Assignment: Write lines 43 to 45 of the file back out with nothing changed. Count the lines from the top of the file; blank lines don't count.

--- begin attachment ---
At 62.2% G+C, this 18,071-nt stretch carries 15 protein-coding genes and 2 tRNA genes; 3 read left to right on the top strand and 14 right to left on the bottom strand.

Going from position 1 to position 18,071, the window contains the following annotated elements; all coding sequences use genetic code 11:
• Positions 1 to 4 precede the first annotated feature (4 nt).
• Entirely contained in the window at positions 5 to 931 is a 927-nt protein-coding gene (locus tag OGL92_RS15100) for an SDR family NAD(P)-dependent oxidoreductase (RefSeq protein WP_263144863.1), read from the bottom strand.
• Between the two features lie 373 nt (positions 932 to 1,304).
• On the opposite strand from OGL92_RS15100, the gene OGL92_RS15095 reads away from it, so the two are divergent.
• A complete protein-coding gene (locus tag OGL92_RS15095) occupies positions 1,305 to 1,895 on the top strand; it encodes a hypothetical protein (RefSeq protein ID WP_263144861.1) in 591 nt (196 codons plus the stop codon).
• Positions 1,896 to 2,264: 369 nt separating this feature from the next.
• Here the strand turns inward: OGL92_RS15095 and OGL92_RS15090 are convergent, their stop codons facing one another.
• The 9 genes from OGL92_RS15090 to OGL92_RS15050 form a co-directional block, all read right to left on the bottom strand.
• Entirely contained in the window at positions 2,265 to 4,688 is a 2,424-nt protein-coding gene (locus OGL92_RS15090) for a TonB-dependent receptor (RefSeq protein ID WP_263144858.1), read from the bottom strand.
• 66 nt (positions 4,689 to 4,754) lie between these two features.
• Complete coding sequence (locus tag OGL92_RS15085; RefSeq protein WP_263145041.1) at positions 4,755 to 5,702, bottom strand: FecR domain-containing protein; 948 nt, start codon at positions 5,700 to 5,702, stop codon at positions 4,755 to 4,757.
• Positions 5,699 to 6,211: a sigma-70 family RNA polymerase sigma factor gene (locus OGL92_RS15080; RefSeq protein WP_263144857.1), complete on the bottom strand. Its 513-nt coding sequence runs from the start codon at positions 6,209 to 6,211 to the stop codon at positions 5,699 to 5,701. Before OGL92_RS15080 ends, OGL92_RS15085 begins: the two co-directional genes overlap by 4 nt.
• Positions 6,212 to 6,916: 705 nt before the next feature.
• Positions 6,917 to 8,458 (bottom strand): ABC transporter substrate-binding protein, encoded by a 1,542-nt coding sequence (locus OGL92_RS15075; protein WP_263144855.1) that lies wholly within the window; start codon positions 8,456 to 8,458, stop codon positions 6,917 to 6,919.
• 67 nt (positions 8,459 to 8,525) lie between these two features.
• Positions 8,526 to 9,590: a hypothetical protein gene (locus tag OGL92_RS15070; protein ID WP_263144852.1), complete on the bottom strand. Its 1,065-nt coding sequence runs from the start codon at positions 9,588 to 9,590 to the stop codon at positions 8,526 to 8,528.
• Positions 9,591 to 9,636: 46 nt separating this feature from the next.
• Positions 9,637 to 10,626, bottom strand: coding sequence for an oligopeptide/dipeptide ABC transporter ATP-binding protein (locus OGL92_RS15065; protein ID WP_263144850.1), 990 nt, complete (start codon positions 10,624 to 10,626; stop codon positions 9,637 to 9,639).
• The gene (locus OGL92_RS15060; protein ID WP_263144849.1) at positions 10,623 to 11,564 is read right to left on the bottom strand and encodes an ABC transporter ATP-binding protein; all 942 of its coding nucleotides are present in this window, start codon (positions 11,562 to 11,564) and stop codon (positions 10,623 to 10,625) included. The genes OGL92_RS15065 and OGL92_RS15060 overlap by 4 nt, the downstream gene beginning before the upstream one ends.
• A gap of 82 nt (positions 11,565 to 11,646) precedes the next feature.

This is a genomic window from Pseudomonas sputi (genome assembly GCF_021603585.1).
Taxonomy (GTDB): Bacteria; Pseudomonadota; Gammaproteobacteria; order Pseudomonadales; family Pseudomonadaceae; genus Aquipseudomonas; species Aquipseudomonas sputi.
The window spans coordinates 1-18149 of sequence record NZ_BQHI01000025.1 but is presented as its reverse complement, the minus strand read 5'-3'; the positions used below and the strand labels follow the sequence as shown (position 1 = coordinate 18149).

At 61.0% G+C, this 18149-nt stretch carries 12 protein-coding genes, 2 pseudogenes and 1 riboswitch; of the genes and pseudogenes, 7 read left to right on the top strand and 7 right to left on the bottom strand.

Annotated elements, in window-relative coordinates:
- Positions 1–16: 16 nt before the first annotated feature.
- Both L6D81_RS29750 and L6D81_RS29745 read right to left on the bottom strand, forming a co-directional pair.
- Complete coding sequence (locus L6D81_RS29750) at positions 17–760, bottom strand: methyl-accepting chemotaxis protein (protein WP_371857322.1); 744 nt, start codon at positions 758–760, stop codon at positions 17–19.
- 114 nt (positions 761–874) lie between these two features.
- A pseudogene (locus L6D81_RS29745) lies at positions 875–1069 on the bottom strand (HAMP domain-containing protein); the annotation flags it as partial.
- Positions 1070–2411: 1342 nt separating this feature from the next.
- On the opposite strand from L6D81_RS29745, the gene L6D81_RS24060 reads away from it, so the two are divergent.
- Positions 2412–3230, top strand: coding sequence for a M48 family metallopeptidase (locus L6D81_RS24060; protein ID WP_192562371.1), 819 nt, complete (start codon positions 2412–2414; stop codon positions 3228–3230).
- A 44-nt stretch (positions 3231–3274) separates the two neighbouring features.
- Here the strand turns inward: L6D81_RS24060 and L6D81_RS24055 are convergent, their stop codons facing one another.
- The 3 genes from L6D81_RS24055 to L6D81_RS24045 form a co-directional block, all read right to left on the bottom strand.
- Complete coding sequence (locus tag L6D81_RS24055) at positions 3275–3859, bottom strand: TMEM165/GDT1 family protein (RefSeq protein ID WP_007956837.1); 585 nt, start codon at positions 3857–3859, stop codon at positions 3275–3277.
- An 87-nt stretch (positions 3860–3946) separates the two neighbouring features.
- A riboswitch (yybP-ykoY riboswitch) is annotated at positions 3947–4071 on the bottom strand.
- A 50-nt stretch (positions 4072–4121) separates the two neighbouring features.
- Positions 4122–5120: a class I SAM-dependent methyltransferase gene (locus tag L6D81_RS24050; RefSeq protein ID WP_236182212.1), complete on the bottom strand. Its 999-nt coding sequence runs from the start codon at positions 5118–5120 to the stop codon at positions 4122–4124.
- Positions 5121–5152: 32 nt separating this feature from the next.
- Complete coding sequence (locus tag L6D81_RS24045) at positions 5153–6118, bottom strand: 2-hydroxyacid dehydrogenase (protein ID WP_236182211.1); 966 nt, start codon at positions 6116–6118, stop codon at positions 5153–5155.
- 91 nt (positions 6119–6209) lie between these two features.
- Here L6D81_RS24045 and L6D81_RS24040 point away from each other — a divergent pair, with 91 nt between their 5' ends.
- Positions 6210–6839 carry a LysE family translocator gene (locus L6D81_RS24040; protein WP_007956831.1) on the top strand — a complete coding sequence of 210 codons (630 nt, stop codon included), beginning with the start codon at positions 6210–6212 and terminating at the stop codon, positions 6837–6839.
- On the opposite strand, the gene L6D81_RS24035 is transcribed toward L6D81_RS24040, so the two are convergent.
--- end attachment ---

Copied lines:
- Positions 4122–5120: a class I SAM-dependent methyltransferase gene (locus tag L6D81_RS24050; RefSeq protein ID WP_236182212.1), complete on the bottom strand. Its 999-nt coding sequence runs from the start codon at positions 5118–5120 to the stop codon at positions 4122–4124.
- Positions 5121–5152: 32 nt separating this feature from the next.
- Complete coding sequence (locus tag L6D81_RS24045) at positions 5153–6118, bottom strand: 2-hydroxyacid dehydrogenase (protein ID WP_236182211.1); 966 nt, start codon at positions 6116–6118, stop codon at positions 5153–5155.